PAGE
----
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7:13 am
Fri February 11, 2011

Senator Levin wants electric vehicle charging stations on Capitol Hill

Michigan's Democratic Senator Carl Levin
Jeffrey Simms Photography Flickr

Michigan Democratic Senator Carl Levin says he will introduce legislation next week in Congress to create electric vehicle charging stations on Capitol Hill.

As the Associated Press reports, "Levin says establishing the charging stations at no cost to the federal government would help encourage electric cars in the Capitol complex... Levin has said he plans to buy a Chevrolet Volt, General Motors' rechargeable electric car."

Earlier this week, Michigan's other Democratic Senator, Debbie Stabenow, said she planned to introduce legislation that would change government incentives for buying electric cars.

Currently, the incentive for buying an electric vehicle comes when you file your taxes in the form of a tax credit. Stabenow's legislation, the Charging America Forward Act, would give consumers a rebate of up to $7,500 at the time of purchase.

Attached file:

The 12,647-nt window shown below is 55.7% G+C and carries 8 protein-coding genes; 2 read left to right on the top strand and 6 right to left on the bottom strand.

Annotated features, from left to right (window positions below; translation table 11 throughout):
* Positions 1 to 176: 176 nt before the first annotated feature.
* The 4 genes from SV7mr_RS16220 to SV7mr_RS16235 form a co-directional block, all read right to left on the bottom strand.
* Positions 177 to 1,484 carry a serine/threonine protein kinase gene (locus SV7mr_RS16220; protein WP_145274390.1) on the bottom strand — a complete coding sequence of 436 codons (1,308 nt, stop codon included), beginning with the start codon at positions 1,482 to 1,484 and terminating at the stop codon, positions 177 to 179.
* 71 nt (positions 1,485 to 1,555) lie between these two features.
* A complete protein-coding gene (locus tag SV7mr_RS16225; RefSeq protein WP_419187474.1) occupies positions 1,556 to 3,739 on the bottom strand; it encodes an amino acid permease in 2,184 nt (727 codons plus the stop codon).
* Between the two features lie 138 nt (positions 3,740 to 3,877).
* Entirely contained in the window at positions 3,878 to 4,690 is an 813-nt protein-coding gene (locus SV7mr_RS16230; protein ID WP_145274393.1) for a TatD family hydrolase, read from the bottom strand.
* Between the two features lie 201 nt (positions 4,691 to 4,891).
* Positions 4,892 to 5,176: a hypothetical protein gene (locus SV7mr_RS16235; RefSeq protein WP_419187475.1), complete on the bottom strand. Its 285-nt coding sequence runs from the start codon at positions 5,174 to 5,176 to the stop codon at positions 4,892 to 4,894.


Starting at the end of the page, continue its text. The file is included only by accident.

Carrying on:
Michigan Radio's Tracy Samilton reported on Stabenow's plan earlier this week:

Currently, cars that qualify for the full rebate include the Chevy Volt, the Nissan Leaf, and the Tesla Roadster. Coda and Wheego also make an electric vehicle that qualifies for the credit. Ford, Fiat and Toyota plan to launch electric plug-in cars within the next year.

Stabenow’s legislation would also commit the federal government to spend two billion dollars to help companies that make advanced lithium ion batteries for vehicles. That’s on top of the two billion dollars the federal government has already spent to help the new industry. 

The Congresswoman admits the legislation is being proposed during a tough budget year, but, she said, "I think that strategic investments in innovation like battery innovation and manufacturing equals jobs – and so I’m hopeful that this will be a priority."

Michigan received the lion’s share of the last round of federal grants for advanced battery development– more than one billion dollars.  Michigan now has more advanced battery companies than any other state.

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